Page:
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Wiltshire Community History

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Figheldean - Figheldean St. Michael's Church of England Primary

The farmers of Figheldean supported a Sunday school in 1818 which was attended by 20 children. Two Sunday and day schools were in operation in 1846, attended by 60 children, taught by a master and mistress. The school was run on hired premises; cottages which were still occupied by families. Sir W. Hicks Beach provided a site and Thomas Etwell Simpkins gave the new school building which cost £400. It opened in 1859 for c.124 pupils. One hundred attended in 1907.

Warburton's survey of schools in 1859 listed Figheldean as being 'A new school-house, the joint gift of Mrs Simkins and Miss Clift, was inaugurated on the 19th November 1858. The present numbers are from 40 to 50, and they are on the increase. The room is good, the floor boarded, and the desks good of their kind, but inconveniently arranged at present. The mistress was examined for a certificate at Christmas 1858; result as yet unknown'. The size of the big room was 35'6" long by 18' wide and the classroom was 14'10" long by 18' wide.

Although the school was established in the Victorian period, the log books of that time do not survive. Those that we hold begin in 1917, but many of the events described would have also occurred in the 19th century.

Subjects taught at the school were fundamentally the same as those today, with regular examinations taking place. In March 1923 the younger children were examined in number work and reading, the older children on arithmetic, composition, transcription, history, geography, reading and recitation. The Wiltshire Book Scheme ran between the nearby schools of Netheravon, Durrington, Enford and Bulford whereby the books were passed from one school to another. In October 1919 Figheldean received 'Black Arrow' and in June 1920 there were 'Hiawatha' and 'William Tell'. The boys also took gardening, when in March 1920 broad beans were planted in the gardens, and during February 1922 they learnt about different kinds of soils in gardening theory. The tools they used were a wheel barrow, a watering can, small and large rakes, spades, forks, hoes, trowels, draw hoes, a pair of shears, a reel and line, and dibbers. In March 1918 two loads of stable manure were delivered from Larkhill Camp and the potatoes arrived from Westbury. In June 1920 the County Horticultural Instructor visited the gardens. He 'congratulated the boys on the neat appearance of the plots'. The girls took sewing, and in April 1920 a new sewing mistress was due to give three lessons per week of one hour duration. By 1920 drill (or P.E) was an important part of the school curriculum. An inspector came to inspect the school's facilities for drill in November 1921 and in June 1923 netball outfits were purchased from the proceeds of a 'sale of work'. The children also received talks from visitors to the school, as in April 1922 when the Captain of the Church Army addressed them.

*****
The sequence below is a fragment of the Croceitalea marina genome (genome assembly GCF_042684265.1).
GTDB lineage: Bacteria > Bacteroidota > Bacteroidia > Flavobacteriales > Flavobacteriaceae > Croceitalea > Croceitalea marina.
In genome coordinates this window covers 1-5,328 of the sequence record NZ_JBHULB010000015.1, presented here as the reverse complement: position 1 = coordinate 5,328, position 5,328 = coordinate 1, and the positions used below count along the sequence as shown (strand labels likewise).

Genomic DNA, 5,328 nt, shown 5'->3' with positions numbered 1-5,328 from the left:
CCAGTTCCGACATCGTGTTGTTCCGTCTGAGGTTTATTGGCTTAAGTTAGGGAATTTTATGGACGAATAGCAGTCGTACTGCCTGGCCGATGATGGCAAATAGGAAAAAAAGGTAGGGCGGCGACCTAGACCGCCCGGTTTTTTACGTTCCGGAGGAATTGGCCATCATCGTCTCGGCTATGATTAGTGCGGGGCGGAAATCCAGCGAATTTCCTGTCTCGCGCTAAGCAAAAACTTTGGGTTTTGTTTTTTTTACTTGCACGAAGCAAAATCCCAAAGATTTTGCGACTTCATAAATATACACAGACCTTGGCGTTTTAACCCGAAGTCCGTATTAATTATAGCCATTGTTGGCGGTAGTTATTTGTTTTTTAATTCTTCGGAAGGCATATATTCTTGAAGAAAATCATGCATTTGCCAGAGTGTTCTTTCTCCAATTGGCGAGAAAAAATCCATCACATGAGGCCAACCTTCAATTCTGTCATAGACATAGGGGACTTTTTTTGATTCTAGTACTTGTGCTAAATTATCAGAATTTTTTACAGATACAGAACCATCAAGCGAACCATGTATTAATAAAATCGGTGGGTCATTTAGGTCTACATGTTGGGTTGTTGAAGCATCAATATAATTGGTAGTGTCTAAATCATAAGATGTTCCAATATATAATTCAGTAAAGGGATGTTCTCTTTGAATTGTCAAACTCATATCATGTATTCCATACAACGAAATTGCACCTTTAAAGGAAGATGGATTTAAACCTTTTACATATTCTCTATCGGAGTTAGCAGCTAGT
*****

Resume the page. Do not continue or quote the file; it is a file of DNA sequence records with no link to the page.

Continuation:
Religious Education, or Instruction, had been an important subject since the Victorian period. It was regularly taught as in June 1917 when the Reverend Bailey visited and 'took the upper division in scripture'. Reverend Calley often called in to the school; on one occasion in March 1920 he brought with him 18 prayer books. Regular inspections were undertaken by the Diocesan Inspector and their reports tell us that the children had to repeat scripture, have a 'church history' lesson ('evidently taught in an interesting way') and sang songs ('in a reverent manner'!). Singing songs by rote was a principal means of learning from the Victorian era onwards, and in September 1922 a piano was bought from the proceeds of concerts and sent from Salisbury. The head teacher noted that he was very pleased with it. In fact the school seemed to be quite keen on raising money; in November 1921 a school concert was held for two nights in aid of the Children's' Christmas Tree Fund. They raised £15. In February 1918 a War Savings Association was formed in connection with the school.

A whist drive was held at the school (a way for the village inhabitants to raise funds) regularly, but it was at a cost to the schoolroom! An entry for November 1922 states that on two successive occasions following a Whist Drive Dance it had been found that a long desk has been broken. 'Advised that the school should not be used for such purposes unless proper supervision is maintained'. In December 1923 the head teacher complained to the school managers about the 'disgraceful conditions' in which the school was left after the Football Whist Drives. The floor was dangerously slippery and the whole room was covered with dust. 'It is impossible for the caretaker to clean the school properly as the whist drives are held usually every week and always once a fortnight'. During January 1919 the school was used on a Saturday for a Scout meeting. The desks were stood on, and were 'very dirty and scratched', 'a window had been cracked, the desks and the cupboard in the classroom were found open, the lock having been forced'. Reverend Calley came to inspect the damage.